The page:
Unions and their Democratic allies losing ‘bigly’ in the wake of Trump-led GOP sweep

The large-scale money-laundering operation operated by the Democratic Party and its union boss allies will dwindle even farther in the next four years.  The practice of forcing workers to join a union and give up a portion of their wages, which is then recycled into Democratic Party “donations,” is likely to become illegal in a number of states.  Reid Wilson writes about this forthcoming change in The Hill, using prejudicial language common in the media when discussing unions.

Labor unions have been on the defense in states like Wisconsin, Ohio and North Carolina in recent years, after Republicans swept to power in the 2010 midterm elections. Republicans in those states have advanced measures limiting public employee unions’ collective bargaining rights and unions’ power to compel workers to contribute dues.

Can we please stop pretending that collective bargaining is a “right”?  It is privilege, a legally sanctioned form of monopsony of the workforce that would otherwise be illegal as a conspiracy to monopolize the supply of labor.  And the rights of workers to refuse to join the union are trampled when union membership is required in order to be hired.

Instead of attacking “rights” of unions, the GOP is planning  to restore rights of workers.  Four states are ripe for installing right to work laws:

Democrats have held firm in states such as New Hampshire, Missouri, Kentucky and Iowa, where the party maintained enough of a toehold to block anti-union measures. But November’s elections gave Republicans big wins in those states, paving the way for an aggressive new campaign to undermine Democrats’ once-powerful labor allies.

“Labor had a disastrous election in the Rust Belt,” said Jake Bookwalter, who lobbies state governments at Stateside Associates.

Republican leaders in New Hampshire, Missouri and Kentucky are planning in the coming months to take up and pass so-called right-to-work measures, allowing workers to opt out of joining a union and out of paying union dues. 

If these efforts succeed, and it is hard to see effective obstacles, thirty states – 60% – will have enacted right to work laws.

It’s a good start.  “Structural change” means permanently weakening unions, a fundamental pillar of the Democrats’ coalition.  With his job creation, Donald Trump will do more for workers than unoins have for decades.

Hat tip: Ed Lasky

The large-scale money-laundering operation operated by the Democratic Party and its union boss allies will dwindle even farther in the next four years.  The practice of forcing workers to join a union and give up a portion of their wages, which is then recycled into Democratic Party “donations,” is likely to become illegal in a number of states.  Reid Wilson writes about this forthcoming change in The Hill, using prejudicial language common in the media when discussing unions.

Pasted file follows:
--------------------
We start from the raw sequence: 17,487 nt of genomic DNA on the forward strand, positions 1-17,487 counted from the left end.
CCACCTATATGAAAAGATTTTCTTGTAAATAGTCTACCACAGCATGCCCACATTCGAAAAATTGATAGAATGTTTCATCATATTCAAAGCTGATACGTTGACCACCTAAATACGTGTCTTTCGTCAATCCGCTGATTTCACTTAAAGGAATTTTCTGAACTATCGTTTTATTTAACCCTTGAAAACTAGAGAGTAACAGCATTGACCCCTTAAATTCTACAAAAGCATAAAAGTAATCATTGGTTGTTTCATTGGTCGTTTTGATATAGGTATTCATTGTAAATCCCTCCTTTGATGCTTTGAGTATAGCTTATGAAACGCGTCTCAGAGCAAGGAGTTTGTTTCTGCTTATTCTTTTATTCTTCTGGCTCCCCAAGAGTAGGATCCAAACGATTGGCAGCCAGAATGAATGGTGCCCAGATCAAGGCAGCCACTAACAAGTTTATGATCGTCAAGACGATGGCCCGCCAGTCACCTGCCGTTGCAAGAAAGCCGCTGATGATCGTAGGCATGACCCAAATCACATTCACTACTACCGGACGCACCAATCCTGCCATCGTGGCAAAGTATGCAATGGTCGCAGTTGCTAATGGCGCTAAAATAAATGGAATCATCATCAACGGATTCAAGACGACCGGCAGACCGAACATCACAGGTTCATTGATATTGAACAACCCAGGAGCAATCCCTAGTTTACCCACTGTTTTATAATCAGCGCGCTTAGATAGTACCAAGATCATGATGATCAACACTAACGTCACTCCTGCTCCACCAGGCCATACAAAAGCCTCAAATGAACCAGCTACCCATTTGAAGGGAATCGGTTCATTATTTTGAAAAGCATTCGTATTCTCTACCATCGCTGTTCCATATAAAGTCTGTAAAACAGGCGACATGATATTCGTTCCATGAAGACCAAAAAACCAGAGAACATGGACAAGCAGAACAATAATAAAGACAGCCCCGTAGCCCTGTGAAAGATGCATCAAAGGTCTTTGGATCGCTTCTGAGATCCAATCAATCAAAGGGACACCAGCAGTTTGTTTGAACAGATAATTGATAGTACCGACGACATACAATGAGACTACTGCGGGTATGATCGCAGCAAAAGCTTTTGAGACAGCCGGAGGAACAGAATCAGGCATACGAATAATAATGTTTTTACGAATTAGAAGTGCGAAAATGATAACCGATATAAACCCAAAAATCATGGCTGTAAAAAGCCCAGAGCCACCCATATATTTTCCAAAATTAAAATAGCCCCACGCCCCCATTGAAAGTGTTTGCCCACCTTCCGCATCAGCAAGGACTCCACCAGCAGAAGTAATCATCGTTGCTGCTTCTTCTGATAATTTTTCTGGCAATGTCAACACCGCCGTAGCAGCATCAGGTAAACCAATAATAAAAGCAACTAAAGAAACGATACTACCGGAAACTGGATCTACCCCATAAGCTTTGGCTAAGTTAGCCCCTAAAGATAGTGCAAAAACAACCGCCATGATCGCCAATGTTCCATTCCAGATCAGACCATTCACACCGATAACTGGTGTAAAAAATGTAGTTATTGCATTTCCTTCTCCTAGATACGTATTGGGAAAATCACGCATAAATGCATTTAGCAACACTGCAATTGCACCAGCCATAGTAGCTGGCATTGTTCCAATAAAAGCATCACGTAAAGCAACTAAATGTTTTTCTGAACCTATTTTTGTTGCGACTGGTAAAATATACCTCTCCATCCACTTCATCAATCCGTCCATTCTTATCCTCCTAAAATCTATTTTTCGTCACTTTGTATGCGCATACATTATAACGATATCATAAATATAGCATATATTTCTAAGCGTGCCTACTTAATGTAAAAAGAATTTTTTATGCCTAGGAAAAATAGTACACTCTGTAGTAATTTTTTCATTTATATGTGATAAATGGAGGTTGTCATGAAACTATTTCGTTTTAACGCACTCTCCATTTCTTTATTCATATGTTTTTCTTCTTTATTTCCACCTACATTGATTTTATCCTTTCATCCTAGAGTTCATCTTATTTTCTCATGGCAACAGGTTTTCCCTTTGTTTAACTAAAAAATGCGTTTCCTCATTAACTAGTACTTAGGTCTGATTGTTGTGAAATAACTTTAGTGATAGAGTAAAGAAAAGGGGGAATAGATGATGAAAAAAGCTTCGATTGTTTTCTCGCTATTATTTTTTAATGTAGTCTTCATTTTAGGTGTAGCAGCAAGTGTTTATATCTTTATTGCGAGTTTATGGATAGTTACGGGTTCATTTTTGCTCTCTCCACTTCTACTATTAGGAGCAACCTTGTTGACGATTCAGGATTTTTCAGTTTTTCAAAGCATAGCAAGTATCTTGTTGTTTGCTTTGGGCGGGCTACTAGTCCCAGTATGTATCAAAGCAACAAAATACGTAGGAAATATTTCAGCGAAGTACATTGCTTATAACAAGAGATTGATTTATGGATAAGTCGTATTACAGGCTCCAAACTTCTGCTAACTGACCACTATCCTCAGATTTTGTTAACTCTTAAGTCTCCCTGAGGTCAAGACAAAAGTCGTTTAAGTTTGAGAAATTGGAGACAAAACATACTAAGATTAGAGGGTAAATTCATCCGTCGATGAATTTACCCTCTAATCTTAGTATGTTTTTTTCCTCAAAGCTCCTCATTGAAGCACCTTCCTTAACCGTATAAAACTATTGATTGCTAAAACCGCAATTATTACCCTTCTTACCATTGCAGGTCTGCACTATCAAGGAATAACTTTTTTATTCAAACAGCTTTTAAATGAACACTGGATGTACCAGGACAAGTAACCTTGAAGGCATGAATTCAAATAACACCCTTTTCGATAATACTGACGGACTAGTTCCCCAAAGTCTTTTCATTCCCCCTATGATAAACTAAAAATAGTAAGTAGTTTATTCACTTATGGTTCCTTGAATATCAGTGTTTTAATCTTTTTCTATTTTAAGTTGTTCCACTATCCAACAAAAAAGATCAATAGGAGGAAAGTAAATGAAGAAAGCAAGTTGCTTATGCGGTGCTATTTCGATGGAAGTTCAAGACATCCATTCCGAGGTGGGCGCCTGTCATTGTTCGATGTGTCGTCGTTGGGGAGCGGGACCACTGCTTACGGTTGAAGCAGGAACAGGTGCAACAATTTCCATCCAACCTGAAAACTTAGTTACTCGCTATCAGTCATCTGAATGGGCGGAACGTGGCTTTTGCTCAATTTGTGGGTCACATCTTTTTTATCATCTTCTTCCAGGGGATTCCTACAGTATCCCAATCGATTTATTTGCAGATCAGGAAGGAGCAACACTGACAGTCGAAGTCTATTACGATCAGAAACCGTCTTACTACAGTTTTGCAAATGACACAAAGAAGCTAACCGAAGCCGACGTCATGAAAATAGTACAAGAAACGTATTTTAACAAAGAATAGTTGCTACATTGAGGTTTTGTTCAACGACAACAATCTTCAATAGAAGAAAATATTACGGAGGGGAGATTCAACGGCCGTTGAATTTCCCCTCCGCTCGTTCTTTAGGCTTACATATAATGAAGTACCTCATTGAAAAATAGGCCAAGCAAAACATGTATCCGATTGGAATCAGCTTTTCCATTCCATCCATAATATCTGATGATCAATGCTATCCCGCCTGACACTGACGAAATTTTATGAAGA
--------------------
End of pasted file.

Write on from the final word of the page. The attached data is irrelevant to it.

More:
Labor unions have been on the defense in states like Wisconsin, Ohio and North Carolina in recent years, after Republicans swept to power in the 2010 midterm elections. Republicans in those states have advanced measures limiting public employee unions’ collective bargaining rights and unions’ power to compel workers to contribute dues.

Can we please stop pretending that collective bargaining is a “right”?  It is privilege, a legally sanctioned form of monopsony of the workforce that would otherwise be illegal as a conspiracy to monopolize the supply of labor.  And the rights of workers to refuse to join the union are trampled when union membership is required in order to be hired.

Instead of attacking “rights” of unions, the GOP is planning  to restore rights of workers.  Four states are ripe for installing right to work laws:

Democrats have held firm in states such as New Hampshire, Missouri, Kentucky and Iowa, where the party maintained enough of a toehold to block anti-union measures. But November’s elections gave Republicans big wins in those states, paving the way for an aggressive new campaign to undermine Democrats’ once-powerful labor allies.

“Labor had a disastrous election in the Rust Belt,” said Jake Bookwalter, who lobbies state governments at Stateside Associates.

Republican leaders in New Hampshire, Missouri and Kentucky are planning in the coming months to take up and pass so-called right-to-work measures, allowing workers to opt out of joining a union and out of paying union dues. 

If these efforts succeed, and it is hard to see effective obstacles, thirty states – 60% – will have enacted right to work laws.

It’s a good start.  “Structural change” means permanently weakening unions, a fundamental pillar of the Democrats’ coalition.  With his job creation, Donald Trump will do more for workers than unoins have for decades.

Hat tip: Ed Lasky

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